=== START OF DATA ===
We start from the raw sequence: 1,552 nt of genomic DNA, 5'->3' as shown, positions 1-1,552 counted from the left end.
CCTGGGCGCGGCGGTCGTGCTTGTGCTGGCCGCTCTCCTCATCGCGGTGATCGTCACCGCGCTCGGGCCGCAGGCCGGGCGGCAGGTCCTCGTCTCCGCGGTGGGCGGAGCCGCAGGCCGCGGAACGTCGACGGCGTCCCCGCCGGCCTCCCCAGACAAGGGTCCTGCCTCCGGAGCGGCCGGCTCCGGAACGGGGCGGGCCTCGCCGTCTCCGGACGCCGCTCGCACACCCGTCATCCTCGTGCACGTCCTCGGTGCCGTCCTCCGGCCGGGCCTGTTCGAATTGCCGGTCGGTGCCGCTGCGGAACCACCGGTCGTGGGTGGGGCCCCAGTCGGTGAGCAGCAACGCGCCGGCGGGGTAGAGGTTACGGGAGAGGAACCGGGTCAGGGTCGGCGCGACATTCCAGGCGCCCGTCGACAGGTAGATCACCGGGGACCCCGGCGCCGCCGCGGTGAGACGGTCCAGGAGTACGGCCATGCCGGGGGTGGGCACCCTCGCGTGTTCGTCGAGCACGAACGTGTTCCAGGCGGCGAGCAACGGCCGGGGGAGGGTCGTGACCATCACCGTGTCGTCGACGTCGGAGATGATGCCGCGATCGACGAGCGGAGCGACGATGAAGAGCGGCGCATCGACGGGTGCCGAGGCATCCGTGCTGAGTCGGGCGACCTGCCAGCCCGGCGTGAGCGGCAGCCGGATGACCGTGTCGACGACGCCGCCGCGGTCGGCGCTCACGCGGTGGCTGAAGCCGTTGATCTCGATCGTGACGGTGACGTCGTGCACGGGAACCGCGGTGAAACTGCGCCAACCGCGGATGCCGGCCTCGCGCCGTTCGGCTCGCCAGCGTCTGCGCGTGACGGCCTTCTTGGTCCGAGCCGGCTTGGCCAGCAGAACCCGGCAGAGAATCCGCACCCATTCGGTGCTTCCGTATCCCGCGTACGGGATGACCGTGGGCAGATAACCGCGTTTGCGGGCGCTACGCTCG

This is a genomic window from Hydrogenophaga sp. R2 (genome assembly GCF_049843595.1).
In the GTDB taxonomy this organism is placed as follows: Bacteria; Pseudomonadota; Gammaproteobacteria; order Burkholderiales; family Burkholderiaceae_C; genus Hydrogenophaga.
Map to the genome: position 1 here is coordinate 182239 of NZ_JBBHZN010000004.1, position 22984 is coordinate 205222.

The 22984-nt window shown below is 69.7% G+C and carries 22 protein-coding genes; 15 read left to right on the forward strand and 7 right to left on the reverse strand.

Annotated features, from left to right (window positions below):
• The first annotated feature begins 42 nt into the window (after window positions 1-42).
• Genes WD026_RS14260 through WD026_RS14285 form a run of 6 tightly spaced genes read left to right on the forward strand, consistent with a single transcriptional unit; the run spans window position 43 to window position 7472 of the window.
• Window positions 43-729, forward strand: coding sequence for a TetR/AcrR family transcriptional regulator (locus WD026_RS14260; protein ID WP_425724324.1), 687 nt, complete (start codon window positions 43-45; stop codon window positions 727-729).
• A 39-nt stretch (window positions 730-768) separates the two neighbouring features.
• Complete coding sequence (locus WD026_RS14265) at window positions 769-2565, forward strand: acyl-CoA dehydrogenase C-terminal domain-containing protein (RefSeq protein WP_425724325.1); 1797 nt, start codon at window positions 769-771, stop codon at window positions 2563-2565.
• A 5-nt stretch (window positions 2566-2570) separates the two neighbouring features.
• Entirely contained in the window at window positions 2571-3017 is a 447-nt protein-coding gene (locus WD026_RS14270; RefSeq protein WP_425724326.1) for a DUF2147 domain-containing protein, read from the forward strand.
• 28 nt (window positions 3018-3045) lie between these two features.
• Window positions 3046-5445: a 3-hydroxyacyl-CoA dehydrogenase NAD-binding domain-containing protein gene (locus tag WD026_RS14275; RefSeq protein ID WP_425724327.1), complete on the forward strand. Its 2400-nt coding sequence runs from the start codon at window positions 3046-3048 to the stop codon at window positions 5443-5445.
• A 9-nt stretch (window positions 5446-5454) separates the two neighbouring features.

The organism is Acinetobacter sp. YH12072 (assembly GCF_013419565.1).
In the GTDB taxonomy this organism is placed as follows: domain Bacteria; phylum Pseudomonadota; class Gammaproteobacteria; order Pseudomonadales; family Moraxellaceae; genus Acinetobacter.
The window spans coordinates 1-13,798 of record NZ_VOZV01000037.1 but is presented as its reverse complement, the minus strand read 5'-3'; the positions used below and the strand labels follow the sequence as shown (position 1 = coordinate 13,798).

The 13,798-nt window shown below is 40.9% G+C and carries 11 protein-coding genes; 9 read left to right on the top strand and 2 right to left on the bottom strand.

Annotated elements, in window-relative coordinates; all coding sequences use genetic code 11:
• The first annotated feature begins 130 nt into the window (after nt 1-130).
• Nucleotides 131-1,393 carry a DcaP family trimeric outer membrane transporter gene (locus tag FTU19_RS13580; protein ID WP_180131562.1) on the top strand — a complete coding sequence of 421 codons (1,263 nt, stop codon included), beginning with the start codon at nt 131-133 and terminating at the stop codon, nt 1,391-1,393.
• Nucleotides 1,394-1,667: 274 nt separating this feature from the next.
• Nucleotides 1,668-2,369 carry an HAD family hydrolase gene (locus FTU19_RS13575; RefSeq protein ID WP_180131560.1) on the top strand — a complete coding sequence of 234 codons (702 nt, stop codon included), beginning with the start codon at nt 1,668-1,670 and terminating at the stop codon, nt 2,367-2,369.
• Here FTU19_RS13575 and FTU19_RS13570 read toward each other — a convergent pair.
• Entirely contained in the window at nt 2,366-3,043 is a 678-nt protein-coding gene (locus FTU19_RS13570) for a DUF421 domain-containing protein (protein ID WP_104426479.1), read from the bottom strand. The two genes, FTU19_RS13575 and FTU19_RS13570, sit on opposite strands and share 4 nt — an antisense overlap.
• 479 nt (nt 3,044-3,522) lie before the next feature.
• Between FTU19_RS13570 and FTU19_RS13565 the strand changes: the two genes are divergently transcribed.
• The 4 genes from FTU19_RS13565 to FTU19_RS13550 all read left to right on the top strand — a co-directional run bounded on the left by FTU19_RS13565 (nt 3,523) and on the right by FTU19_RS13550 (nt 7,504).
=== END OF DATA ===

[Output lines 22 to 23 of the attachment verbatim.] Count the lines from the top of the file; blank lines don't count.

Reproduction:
Annotated elements, in window-relative coordinates; all coding sequences use genetic code 11:
• The first annotated feature begins 130 nt into the window (after nt 1-130).